Hands-on learning


Lourdes_schoolby Patricia Mc glynn & Monica scibion
Sun contributing writers

UTICA — Instruction at Our Lady of Lourdes School was “kicked up a notch” this year when two exciting programs were added. From pre-kindergarten through grade six, students are enjoying new “hands on” learning experiences. Hands on as in using their hands to create beautiful pottery pieces and using their hands to communicate through sign language.

Patricia McGlynn, who holds a graduate degree in sign language from The College of St. Rose, said, “Teaching sign language to elementary-age students is both a challenge and a love.” This new language has been presented in the hope of broadening the students’ understanding and acceptance of those who communicate differently from themselves.

Classes began with the introduction of vocabulary for the different holidays and quickly expanded to include prayers and songs. The second graders recited and signed a poem during the school liturgy for All Saints’ Day, and the fifth graders impressed the congregation with signing the song “Happy Birthday Jesus” during the annual Christmas Prayer Service. During the upcoming months, the intermediate students will continue to use their new vocabulary to learn the Pledge of Allegiance, and begin conversations with one another. The primary students will learn the signs for family members, animals, colors and other everyday vocabulary.

Monica Scibior’s patience and talents have made her a favorite among the students. She has complimented her bachelor’s degree from Siena College by studying art instruction throughout college and various independent adult classes. Initially, she began teaching a pottery class during the school’s After-Care Program and this still continues. The success of that class was the precursor to adding pottery classes to the art curriculum.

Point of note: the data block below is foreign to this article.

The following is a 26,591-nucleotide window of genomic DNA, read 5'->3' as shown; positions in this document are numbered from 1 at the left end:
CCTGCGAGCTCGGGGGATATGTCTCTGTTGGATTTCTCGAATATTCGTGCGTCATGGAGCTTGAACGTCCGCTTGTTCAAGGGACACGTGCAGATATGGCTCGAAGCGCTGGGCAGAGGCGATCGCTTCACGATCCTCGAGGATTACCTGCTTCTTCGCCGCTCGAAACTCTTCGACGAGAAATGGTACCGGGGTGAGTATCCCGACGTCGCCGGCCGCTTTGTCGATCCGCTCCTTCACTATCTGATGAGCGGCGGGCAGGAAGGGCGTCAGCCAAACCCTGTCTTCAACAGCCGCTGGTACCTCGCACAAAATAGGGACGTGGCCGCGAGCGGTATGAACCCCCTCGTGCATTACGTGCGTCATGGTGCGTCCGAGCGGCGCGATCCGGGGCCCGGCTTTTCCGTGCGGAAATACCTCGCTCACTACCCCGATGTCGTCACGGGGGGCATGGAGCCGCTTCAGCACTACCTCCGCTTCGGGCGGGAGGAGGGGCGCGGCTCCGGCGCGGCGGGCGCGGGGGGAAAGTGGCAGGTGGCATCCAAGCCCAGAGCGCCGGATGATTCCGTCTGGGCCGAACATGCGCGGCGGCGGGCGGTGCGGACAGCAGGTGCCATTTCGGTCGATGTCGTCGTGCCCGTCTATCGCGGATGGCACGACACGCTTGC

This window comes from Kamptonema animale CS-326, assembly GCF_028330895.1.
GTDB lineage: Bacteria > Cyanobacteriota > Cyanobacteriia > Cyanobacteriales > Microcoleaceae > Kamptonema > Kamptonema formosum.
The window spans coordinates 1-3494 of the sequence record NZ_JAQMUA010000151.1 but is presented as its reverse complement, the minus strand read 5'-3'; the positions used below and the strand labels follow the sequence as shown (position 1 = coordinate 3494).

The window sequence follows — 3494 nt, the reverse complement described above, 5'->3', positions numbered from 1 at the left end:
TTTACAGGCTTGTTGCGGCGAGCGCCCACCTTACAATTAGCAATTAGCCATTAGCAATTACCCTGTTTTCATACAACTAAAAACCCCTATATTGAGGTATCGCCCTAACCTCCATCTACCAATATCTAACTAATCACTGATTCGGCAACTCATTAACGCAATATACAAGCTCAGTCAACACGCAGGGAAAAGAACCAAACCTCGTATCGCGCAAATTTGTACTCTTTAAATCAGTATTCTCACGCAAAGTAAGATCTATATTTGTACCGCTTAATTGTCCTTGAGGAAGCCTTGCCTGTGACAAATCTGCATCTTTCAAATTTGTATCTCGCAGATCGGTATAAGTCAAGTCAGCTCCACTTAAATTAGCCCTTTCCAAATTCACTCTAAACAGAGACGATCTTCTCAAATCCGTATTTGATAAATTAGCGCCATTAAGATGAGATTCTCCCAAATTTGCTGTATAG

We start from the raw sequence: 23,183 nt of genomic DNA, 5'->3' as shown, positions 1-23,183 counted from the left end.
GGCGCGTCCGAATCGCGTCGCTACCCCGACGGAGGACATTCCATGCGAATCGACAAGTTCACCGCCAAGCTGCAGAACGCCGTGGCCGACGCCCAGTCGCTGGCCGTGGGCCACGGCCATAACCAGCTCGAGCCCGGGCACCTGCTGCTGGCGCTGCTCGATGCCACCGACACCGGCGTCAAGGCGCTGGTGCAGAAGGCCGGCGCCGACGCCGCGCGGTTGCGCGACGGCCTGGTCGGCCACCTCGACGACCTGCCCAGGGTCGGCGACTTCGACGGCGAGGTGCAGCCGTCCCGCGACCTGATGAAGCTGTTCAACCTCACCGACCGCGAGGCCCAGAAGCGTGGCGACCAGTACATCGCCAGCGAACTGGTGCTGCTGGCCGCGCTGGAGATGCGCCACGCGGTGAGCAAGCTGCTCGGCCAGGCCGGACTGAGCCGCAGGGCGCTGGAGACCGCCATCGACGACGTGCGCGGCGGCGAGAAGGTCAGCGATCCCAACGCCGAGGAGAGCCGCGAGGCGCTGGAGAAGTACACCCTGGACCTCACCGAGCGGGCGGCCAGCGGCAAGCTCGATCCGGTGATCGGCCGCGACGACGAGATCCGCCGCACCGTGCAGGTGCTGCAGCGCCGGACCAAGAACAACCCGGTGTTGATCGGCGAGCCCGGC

Scibior collaborates with the teachers to develop artistic pottery projects that relate to specific subject materials for each class. The children have learned the origins of pottery making and the basic vocabulary of potters. Clay projects are done with instruction and demonstration in hand-building techniques. Technique instruction includes ragging, sponging, washes and stamping. Students choose a color scheme, add personalized details, and paint the ceramic bisque-fired piece.

OLOL pre-k students were delighted with their sponge-glazed oak leaf magnets. First graders built clay owls for their nocturnal animal science study. Second graders made clay leaf fossil plates, and fifth graders tackled the difficult technique of clay coil-pot building and glazed them in their own version of pueblo-style pottery designs. Third graders are currently working on an assortment of clay hand-build dishes and foods of China and Mexico for use in the school’s Annual Learning Fair during Catholic Schools Week.

Learning at Our Lady of Lourdes in Utica takes place many ways — not just through books and blackboards, white boards and laptops. Indeed, learning is also spiritual, visual, tactical and artistic. The success of these programs is evident, every day, through the eyes — and the hands — of the students.

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